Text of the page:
Public sector workers have reacted angrily to having to pay more in pension contributions from April 2012. But a pensions expert tells Channel 4 News they still have a generous deal.
The Government has outlined how much more public sector workers, including teachers, NHS staff and civil servants, will have to pay towards their pensions.
The planned contribution increases are part of a wider package of pension reforms for the public sector. The Government wants to make public sector pensions more affordable and fairer in relation to the private sector.
The proposed increases, which will now go out to consultation, will deliver over £1bn of savings in 2012/2013.
The lowest paid public sector workers, earning less than £15,000, will see no increase in their contributions. Workers earning between £15,000 and £21,000 will have their increase capped to 0.6 per cent (before tax) in 2012/2013. The maximum increase will be 2.4 per cent.
Even after the reforms, it actually just brings the public sector in line with everyone else. Pension analyst Laith Khalaf
The changes will affect around 2.5m public sector workers, including those working in the Civil Service in England, Scotland and Wales, the NHS in England and Wales, and teachers in England and Wales. Pensions for MPs are currently also under review.
Different people will be affected differently depending on how much they already pay towards their own pensions, as well as how much they earn.
Health Secretary Andrew Lansley said a nurse earning £25,000 a year will pay an extra £10 a month towards their pension in 2012/2013, while a consultant on £130,000 will pay an extra £152.
Further changes still have to be made on specific schemes to save more money in the years after 2013. The Government wants to save £2.3bn in 2013/2014 and £2.8bn in 2014/2015.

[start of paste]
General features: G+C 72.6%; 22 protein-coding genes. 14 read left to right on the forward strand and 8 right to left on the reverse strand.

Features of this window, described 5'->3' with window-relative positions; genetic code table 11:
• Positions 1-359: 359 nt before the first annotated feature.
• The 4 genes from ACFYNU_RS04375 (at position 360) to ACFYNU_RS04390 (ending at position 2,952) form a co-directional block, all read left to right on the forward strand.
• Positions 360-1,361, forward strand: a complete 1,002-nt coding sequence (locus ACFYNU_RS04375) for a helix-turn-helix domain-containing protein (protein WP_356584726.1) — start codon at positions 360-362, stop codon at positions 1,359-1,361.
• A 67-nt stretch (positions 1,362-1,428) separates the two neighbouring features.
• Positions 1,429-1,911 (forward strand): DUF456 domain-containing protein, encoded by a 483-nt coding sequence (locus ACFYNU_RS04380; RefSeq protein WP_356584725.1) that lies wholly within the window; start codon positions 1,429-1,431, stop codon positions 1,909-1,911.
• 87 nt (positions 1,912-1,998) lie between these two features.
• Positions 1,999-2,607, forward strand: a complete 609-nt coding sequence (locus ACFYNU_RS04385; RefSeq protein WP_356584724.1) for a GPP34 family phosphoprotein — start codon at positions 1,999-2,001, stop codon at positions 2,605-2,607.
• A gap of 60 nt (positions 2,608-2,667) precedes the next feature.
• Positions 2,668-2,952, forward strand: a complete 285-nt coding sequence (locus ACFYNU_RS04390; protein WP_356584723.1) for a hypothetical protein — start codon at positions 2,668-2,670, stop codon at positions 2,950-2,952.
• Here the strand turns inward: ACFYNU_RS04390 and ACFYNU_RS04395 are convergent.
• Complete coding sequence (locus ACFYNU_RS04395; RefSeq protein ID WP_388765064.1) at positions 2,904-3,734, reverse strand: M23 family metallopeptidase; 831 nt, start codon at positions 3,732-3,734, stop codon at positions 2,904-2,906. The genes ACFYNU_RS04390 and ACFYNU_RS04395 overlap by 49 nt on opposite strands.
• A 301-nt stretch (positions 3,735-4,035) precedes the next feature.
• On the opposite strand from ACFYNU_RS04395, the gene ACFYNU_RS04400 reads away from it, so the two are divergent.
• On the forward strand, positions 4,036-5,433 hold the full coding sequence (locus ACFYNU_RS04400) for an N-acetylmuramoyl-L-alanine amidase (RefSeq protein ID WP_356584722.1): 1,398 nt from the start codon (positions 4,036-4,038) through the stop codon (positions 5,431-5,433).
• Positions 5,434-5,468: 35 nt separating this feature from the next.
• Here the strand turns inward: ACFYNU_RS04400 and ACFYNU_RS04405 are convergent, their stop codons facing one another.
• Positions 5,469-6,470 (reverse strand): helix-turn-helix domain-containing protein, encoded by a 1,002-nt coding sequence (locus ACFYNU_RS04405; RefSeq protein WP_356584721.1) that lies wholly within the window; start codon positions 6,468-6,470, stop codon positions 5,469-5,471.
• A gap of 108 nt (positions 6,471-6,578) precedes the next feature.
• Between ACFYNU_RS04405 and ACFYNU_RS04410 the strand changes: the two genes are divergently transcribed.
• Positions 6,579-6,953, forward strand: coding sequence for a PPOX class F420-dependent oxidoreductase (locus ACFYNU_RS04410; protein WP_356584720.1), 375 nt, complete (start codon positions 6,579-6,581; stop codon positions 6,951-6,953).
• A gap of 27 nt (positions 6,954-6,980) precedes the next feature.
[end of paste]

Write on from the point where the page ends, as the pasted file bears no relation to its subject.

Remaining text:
Public sector workers have already staged one of the biggest strikes in decades over the reforms, which also include putting an end to final salary pension schemes and increasing the retirement age as part of a package of reforms recommended by Lord Hutton. Unions are still in negotiations with the Government over the plans.
The British Medical Association called the contribution hike a “tax on public sector workers” and other unions also reacted furiously. They say that the changes have nothing to do with sustainable pensions and instead claim they are designed to “pay for the bankers’ mess”.
Read more from FactCheck: why Cameron's right on public sector pensions
Mark Serwotka, General Secretary of the Public and Commercial Services union, said: “This announcement shows the need for trade unions to stay united and build for more industrial action.
“The Government figures confirm what we have said all along. People are going to have to pay more and work for longer, in return for smaller pensions.”
But Laith Khalaf, pensions analyst at financial services company Hargreaves Lansdown, told Channel 4 News that public sector pensions were still very generous. He said the move towards higher contributions just fitted in with a wider trend for individuals, not companies or the state, to be more responsible for their own retirement income.
“Even after the reforms, it actually just brings the public sector in line with everyone else,” he said.
“Not many people can expect to retire at 60 and be provided for over 30 or 40 years without making their own provision. I’m not saying you can’t aim for that, but then it’s up to you to make contributions.”